|Publication number||US4294117 A|
|Application number||US 06/116,139|
|Publication date||Oct 13, 1981|
|Filing date||Jan 28, 1980|
|Priority date||Feb 8, 1979|
|Also published as||DE3004347A1, DE3004347C2|
|Publication number||06116139, 116139, US 4294117 A, US 4294117A, US-A-4294117, US4294117 A, US4294117A|
|Inventors||Hansueli Buser, Peter E. Jordi|
|Original Assignee||Ciba-Geigy Corporation|
|Export Citation||BiBTeX, EndNote, RefMan|
|Patent Citations (1), Referenced by (2), Classifications (4), Legal Events (1)|
|External Links: USPTO, USPTO Assignment, Espacenet|
The invention relates to a sample charger for a gas chromatograph comprising a tubular desorption chamber having a connection at one end of the chamber for placing the interior thereof into communication with a gas chromatograph and being adapted to receive a substantially rod-shaped sample holder for introducing a sample container from the outside into the chamber.
Chemical monitoring of harmful substances in the air, for example in factories, laboratories and the like is becoming increasingly important. Gas chromatographic techniques are often employed for this purpose. In such processes, samples are collected in adsorption tubes by pumping the air under examination through the tube for a certain time, during which the components of interest accumulate on suitable adsorbent material in the tube. The thus-enriched components are then thermally desorbed from the adsorbent and analyzed by gas chromatography.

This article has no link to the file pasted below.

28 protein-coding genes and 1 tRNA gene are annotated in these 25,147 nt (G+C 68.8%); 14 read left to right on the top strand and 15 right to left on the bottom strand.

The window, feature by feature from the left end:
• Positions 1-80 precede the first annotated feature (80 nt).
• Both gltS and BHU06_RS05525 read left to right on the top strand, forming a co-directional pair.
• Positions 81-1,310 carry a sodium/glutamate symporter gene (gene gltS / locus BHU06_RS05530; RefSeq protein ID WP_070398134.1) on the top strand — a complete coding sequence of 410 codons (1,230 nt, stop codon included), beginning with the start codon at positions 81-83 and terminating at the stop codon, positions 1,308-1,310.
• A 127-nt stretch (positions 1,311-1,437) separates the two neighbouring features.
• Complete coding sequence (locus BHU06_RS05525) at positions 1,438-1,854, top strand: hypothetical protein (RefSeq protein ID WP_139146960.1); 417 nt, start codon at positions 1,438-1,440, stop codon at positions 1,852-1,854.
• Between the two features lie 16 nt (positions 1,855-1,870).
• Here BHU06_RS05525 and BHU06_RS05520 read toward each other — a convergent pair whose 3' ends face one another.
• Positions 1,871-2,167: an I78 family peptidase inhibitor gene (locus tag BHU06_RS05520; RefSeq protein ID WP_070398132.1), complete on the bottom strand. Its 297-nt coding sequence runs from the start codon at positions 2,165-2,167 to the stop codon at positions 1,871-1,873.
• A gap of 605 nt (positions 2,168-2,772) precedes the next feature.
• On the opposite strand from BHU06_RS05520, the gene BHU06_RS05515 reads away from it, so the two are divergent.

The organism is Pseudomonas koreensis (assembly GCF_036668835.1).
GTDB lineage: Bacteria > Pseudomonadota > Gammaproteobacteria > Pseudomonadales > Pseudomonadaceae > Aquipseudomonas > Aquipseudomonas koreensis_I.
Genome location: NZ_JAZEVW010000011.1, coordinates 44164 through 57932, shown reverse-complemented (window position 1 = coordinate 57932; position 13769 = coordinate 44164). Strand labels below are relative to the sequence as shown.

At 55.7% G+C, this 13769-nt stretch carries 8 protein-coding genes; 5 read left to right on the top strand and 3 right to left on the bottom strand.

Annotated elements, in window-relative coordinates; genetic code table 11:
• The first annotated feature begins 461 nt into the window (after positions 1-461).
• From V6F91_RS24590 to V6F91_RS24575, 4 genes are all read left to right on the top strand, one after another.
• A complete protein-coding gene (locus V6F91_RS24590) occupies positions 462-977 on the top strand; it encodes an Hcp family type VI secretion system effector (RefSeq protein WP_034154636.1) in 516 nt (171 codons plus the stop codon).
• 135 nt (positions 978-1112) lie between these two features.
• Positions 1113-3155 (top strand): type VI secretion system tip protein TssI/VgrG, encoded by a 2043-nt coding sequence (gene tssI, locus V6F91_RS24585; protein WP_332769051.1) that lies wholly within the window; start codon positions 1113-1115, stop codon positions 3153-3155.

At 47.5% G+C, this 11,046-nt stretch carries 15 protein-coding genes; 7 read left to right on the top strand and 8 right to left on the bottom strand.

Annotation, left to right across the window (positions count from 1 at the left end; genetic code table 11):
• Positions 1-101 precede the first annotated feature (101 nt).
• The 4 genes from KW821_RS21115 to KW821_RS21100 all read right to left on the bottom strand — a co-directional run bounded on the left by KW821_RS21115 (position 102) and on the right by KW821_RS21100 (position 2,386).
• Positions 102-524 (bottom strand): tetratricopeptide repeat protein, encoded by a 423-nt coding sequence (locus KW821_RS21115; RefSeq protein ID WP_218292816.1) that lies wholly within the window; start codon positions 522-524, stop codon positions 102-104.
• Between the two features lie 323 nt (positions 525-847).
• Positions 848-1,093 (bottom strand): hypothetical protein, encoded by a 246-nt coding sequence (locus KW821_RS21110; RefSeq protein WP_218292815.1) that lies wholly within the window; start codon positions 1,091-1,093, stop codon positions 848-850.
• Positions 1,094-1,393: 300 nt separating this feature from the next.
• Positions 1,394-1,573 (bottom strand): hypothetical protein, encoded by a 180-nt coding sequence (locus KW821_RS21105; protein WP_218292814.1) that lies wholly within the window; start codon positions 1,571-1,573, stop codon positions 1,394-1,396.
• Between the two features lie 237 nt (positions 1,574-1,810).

In gas-chromatographic analysis, it is essential to supply the sample correctly when inserting it into the gas-chromatographic separating column. One of the most important requirements is that the sample must be supplied under "inert" conditions, i.e. the adsorption tube must be free from air during desorption. This is advantageously achieved by scavenging with a suitable inert gas.
A sample charger for adsorption tubes now commonly used is described in "Gas-Chrom Newsletter", Volume 19, No. 2, March 1978 by Applied Science Laboratories Inc. However, this sample charger is not provided with a scavenging facility. Capsule-type sample chargers of this kind described e.g. in German Offenlegungsschrift No. 25 30 879 have proved to be satisfactory for introducing certain samples for gas chromatographic analysis. In these devices, a sample-holding capsule, firmly clamped to a rod-shaped holder, is introduced through a lock into a charging chamber and placed on a spike at the front end of the chamber. Known devices of this kind are simple, easy to handle and very advantageous in other respects, but unfortunately they are not suitable for use with adsorption tubes.